Wetmore, Alexander. "Familie Palmschatzer (Familie Dulidae)." In Grzimeks 
Tierleben (1970), Band IX, neuntes Kapitel, page 210. 

. "Archaeopteryx." In Encyclopaedia Britannica (1971), pages 284- 



285. 



"Diatryma." In Encyclopaedia Britannica (1971), page 369. 
"Hesperornis." In Encyclopaedia Britannica (1971), pages 461-462. 
"Ichthyornis." In Encyclopaedia Britannica (1971), pages 1054- 



1055. 



. "Phororhacos." In Encyclopaedia Britannica (1971), page 1911. 

Zug, George R., and Ronald I. Crombie. "Modifications of the Taylor Enzyme 
Method of Clearing and Staining for Amphibians and Reptiles." Herpe to- 
logical Review, volume 2 (1970), pages 49-50. 

. "Intergradation of the Two Rhineura (Reptile) Populations in 

Central Florida and Comments on Its Scale Reduction." Journal of Herpetol- 
ogy, volume 4 (1970), pages 123-129. 



APPENDIX 6. PUBLICATIONS OF THE SMITHSONIAN STAFF 195 
. "The Distribution and Patterns of the Major Arteries of the 



Iguanids and Comments on the Intergeneric Relationships of Iguanids (Rep- 
tilia: Lacertilia)." Smithsonian Contributions to Zoology, number 83 (7 April 
1971), 23 pages, 15 figures, 3 tables. 

"The Musculoskeletal System: An Evolutionary Perspective." In 



Chordate Structure and Function, pages 200-241. New York: Macmillan Co., 

1971. 
Zusi, Richard L. "Functional Anatomy in Systematics." Taxon, volume 20, 

number 1 (1970), pages 75-84. 
Zusi, Richard L., and J. T. Marshall. "A Comparison of Asiatic and North 

American Sapsuckers." The Natural History Bulletin of the Siam Society, vol- 
ume 23, number 3 (1970), pages 393-407. 
Zusi, Richard L., and Joseph R. Jehl, Jr. "The Systematic Relationships of 

Aechmorhynchus, Prosobonia, and Phegornis (Charadriiformes; Charadrii)." 

Auk, volume 87, number 4 (1970), pages 760-780. 



National Air and Space Museum 

Meyer, Robert B., Jr., editor. "Langley's Aero Engine of 1903." Smithsonian 
Annals of Flight, number 6 (30 March 1971), xi _|_ 193 pages, 44 figures. 



Smithsonian Astrophysical Observatory 

Allison, A. C. "The Numerical Solution of Coupled Differential Equations 

Arising from the Schrodinger Equation." Journal of Computational Physics, 

volume 6 (1970), pages 378-391. 
Allison, A. C, and A. Dalgarno. "Band Oscillator Strengths and Transition 

Probabilities for the Lyman and Werner Systems of H,, HD and D 2 ." Atomic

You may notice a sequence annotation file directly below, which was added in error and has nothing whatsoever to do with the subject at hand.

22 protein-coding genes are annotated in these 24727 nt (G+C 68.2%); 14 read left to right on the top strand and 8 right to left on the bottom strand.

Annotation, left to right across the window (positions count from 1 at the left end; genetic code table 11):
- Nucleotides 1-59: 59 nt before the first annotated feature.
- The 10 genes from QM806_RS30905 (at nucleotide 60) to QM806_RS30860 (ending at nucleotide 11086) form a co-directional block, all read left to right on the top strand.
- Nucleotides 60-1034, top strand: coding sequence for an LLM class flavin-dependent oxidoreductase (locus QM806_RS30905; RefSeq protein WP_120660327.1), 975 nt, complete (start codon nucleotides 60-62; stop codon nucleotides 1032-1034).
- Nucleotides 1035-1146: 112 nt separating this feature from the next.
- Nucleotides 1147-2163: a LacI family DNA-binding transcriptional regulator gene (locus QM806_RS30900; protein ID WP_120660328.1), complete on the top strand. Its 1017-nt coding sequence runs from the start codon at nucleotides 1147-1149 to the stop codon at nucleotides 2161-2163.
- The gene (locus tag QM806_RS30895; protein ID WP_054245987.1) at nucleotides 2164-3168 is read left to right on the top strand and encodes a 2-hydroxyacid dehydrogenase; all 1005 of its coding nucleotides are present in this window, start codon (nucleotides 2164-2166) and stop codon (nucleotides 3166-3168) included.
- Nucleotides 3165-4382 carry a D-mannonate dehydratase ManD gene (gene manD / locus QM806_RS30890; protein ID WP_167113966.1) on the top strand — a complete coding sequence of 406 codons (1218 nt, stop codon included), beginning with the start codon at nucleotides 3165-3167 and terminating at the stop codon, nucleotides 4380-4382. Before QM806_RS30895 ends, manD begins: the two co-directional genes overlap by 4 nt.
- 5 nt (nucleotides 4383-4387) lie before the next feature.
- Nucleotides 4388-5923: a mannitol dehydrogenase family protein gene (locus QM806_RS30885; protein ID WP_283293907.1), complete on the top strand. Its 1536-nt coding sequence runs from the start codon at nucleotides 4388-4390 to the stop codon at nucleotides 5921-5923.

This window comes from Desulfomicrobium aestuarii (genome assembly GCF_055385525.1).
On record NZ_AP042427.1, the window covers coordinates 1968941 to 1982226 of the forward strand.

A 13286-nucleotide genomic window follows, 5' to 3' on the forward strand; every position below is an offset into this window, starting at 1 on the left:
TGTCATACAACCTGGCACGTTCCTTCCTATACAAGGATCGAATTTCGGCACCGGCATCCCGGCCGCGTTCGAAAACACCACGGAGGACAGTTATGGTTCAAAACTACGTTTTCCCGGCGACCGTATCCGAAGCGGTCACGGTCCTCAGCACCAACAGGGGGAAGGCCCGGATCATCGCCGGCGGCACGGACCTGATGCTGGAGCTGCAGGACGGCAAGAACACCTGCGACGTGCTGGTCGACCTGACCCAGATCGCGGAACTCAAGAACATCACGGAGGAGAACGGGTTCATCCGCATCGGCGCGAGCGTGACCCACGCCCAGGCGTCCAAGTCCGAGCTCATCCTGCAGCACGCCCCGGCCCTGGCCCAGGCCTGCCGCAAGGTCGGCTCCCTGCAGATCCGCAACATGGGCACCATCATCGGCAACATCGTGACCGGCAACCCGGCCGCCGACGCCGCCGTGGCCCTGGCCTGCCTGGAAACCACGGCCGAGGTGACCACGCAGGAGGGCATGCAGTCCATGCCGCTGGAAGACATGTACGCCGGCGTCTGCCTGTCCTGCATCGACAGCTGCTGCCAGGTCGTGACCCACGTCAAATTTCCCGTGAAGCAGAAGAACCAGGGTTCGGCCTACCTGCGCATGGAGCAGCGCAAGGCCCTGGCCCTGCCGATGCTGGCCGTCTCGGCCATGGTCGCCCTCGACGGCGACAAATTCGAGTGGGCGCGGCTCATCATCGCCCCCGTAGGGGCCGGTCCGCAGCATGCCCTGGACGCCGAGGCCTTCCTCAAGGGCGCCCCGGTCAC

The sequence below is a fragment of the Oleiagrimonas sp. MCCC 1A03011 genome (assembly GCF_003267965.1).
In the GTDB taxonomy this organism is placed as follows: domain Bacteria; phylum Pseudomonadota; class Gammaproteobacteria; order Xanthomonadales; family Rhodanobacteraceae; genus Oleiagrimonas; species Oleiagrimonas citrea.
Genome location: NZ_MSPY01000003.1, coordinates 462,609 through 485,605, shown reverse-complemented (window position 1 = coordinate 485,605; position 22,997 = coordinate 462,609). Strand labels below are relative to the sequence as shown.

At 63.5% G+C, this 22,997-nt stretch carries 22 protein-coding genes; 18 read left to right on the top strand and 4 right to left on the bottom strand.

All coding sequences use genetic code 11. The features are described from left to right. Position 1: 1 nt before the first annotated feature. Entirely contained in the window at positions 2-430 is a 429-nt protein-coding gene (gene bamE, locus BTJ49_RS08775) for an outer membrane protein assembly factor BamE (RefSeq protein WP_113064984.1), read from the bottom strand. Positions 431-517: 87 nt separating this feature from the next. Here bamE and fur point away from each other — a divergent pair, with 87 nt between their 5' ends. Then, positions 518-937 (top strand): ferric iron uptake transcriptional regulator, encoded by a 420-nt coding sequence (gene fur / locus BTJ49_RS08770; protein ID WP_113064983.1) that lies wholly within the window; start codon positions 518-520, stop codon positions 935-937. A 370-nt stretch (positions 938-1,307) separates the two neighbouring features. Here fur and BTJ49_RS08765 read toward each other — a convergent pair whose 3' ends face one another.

Data, volume 1 (1970), pages 289-304. 
. "Isotope Effects in the Lyman and Werner Systems of Molecular 

Hydrogen." Molecular Physics, volume 19, number 4 (1970), pages 567-572. 
Apparao, K. M. V. "The Electromagnetic Spectrum of the Crab Nebula." Pages 

247-249 in L. Gratton, editor, Non-Solar X- and Gamma-Ray Astronomy, 

Proceedings of the International Astronomical Union Symposium No. 37. 

Dordrecht, Holland: D. Reidel Publishing Company, 1970. 
Austin, P. M., and M. R. Schaffner. "Computations and Experiments Relevant 

to Digital Processing of Weather Radar Echoes." Presented at the 14th Radar 

Meteorology Conference, Tucson, Arizona, 1970. 
Avrett, E. H. "Solution of Non-LTE Transfer Problems." Presented at the 

Interdisciplinary Symposium of the Applications of Transport Theory, Oxford, 

September 1970. 
. "The Solar H and K Lines." Publications of the Astronomical So- 
ciety of the Pacific, volume 82 (1970), pages 169-248. 
Ball, J. A., C. Cesarsky, A. K. Dupree, L. Goldberg, and A. E. Lilley. "Detection 

and Identification of Recombination Lines from an H I Region." Astrophysical 

Journal, volume 162 (1970), pages L25-29. 
Ball, J. A., D. F. Dickinson, C. A. Gottlieb, and H. E. Radford. "The 3.8-cm 



196 SMITHSONIAN YEAR 1971 

Spectrum of OH: Laboratory Measurement and Low-Noise Search in W3 
(OH)." Astronomical Journal, volume 75, number 7 (1970), pages 762-763. 

Ball, J. A., C. A. Gottlieb, A. E. Lilley, and H. E. Radford. "Detection of Methyl 
Alcohol in Sagittarius." Astrophysical Journal, volume 162 (1970), pages L203- 
210.